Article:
Dealerships Can Kiss Shady Add-Ons Goodbye, the FTC Changed the Rules of the Game

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The Federal Trade Commission (FTC) may move slowly when it comes to protecting consumers from ever-changing commercial practices, but it at least does the right thing at the end of the process. Starting July 30, 2024, dealerships must abide by four new rules. Here's the gist of it.
Last year, we told you about FTC's intention to transform car buying into a hassle-free process. It was just a proposal back then. However, it attracted many people's attention. Some got involved in the rulemaking activity and left comments that proved the FTC was right about implementing some much-needed changes.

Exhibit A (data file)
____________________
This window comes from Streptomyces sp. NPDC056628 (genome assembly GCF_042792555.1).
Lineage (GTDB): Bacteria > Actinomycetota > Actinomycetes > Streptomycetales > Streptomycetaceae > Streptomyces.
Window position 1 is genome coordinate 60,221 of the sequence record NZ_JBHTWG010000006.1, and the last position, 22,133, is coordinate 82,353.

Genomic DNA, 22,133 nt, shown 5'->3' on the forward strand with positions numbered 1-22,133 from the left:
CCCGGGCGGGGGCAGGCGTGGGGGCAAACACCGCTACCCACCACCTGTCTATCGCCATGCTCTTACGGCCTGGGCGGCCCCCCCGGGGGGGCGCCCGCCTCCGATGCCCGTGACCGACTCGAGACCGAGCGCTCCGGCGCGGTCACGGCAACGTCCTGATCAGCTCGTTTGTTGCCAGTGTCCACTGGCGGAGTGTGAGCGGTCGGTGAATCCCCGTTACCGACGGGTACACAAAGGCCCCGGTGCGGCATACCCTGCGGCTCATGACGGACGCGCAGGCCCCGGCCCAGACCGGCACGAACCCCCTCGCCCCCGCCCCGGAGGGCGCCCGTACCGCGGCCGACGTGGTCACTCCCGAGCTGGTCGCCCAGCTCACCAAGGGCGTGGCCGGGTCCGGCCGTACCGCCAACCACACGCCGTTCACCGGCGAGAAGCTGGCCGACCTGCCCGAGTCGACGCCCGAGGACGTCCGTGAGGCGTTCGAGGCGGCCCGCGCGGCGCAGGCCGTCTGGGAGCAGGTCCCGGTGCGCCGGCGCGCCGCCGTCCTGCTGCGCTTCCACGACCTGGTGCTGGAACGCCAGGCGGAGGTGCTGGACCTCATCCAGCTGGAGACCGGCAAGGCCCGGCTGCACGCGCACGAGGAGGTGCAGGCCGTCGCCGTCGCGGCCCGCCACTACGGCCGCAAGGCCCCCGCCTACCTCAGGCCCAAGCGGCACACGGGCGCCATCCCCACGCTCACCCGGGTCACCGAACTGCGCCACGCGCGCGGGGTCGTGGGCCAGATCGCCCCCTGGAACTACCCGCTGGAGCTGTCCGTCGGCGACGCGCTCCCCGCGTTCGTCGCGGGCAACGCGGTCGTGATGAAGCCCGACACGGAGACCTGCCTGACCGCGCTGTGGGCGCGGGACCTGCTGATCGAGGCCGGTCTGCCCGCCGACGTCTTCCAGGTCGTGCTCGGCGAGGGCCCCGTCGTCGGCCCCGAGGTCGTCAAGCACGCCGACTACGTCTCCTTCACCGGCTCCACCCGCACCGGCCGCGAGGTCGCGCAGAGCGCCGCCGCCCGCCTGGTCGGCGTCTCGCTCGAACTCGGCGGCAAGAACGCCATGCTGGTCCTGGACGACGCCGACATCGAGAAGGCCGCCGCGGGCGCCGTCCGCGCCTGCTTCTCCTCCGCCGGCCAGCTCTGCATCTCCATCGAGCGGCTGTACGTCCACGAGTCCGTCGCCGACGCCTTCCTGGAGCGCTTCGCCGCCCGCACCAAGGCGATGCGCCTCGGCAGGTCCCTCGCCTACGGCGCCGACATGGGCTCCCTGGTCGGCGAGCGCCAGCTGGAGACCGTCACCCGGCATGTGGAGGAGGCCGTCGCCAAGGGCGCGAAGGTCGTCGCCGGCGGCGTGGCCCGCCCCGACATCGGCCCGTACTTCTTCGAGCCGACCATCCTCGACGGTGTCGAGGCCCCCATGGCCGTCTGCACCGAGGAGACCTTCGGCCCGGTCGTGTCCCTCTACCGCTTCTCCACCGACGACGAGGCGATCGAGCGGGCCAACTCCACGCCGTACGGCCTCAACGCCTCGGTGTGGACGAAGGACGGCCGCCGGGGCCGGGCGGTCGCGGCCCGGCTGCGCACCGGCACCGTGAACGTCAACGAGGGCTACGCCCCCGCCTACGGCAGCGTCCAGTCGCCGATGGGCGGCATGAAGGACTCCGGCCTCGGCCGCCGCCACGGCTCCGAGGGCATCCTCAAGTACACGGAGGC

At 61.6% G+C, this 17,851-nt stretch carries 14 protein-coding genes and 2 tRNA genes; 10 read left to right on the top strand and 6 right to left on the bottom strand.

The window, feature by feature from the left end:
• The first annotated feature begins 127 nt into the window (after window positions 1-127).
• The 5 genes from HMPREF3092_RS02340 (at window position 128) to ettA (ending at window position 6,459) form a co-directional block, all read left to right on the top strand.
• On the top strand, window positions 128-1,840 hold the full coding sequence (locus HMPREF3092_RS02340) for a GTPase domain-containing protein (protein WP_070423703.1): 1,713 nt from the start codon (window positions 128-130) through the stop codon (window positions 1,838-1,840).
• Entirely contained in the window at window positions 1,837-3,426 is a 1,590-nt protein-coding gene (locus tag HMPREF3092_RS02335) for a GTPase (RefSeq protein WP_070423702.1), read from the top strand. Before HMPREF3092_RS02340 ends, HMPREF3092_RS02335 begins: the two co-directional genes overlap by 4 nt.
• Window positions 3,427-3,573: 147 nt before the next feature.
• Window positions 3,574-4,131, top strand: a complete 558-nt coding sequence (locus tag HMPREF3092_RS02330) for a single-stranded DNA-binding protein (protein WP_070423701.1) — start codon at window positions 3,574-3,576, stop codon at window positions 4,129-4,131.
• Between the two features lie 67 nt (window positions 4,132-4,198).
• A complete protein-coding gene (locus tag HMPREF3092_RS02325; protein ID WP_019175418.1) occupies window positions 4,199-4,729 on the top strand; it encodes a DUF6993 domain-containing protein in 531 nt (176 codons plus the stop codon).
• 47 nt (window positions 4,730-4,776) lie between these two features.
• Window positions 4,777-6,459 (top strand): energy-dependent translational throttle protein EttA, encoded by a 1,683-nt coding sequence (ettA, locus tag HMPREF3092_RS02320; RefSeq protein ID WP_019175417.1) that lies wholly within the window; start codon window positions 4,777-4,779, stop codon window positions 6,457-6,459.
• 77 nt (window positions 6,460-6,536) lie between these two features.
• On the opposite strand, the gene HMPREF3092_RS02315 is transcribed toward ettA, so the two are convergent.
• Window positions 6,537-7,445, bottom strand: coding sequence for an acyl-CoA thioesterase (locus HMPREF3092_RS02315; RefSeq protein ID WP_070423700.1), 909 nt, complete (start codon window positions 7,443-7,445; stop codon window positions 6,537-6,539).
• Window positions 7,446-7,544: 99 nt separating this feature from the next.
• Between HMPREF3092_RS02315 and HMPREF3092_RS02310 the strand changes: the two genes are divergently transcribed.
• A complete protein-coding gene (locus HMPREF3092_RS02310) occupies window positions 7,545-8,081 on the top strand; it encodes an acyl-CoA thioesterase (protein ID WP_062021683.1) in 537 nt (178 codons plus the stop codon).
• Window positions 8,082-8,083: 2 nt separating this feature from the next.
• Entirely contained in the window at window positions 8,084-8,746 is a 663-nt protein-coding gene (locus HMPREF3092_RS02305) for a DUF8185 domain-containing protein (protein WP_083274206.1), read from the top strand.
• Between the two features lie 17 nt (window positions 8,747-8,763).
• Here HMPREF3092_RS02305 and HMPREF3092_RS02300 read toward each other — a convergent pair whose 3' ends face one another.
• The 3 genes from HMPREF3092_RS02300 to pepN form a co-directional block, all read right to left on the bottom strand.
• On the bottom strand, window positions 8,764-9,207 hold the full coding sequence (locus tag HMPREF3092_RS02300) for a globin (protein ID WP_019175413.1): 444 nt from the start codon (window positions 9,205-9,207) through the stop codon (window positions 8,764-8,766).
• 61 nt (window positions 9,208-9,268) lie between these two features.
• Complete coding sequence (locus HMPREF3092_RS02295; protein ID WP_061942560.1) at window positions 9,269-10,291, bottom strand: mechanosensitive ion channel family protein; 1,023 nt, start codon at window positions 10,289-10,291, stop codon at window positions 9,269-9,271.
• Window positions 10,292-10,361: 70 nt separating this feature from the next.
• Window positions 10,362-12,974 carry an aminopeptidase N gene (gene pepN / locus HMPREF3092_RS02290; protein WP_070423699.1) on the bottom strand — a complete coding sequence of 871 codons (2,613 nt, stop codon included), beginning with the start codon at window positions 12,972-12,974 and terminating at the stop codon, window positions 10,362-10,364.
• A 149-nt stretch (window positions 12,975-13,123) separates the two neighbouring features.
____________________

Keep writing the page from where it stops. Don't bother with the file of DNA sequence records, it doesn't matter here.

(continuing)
Customers felt like they were caught in a tight net when they were ready to pull the trigger on a new car. They exemplified how unforeseen charges appeared, and they couldn't get rid of them without slowing down the buying process. In some cases, those who were stubborn enough to put up a fight lost their right to buy the desired vehicle.

Let's not forget that 2021 and 2022 were absurd years for those looking for a new ride. Remember the markups that plagued even cars made by mass auto manufacturers like Toyota? Did they convince you to pay for an unnecessary pinstripe?

Let's hope we're beyond that now.

But here's the thing – we don't have to hope for long! The FTC finally figured out what it must do to stop these entities from taking advantage of people who are in need of wheels. The CARS rule is here. It'll enter into effect on July 30, 2024. Until then, dealerships and car buyers have plenty of time to familiarize themselves with the rules.

Mercedes\-AMG opens redesigned showroom
Photo: Daimler AG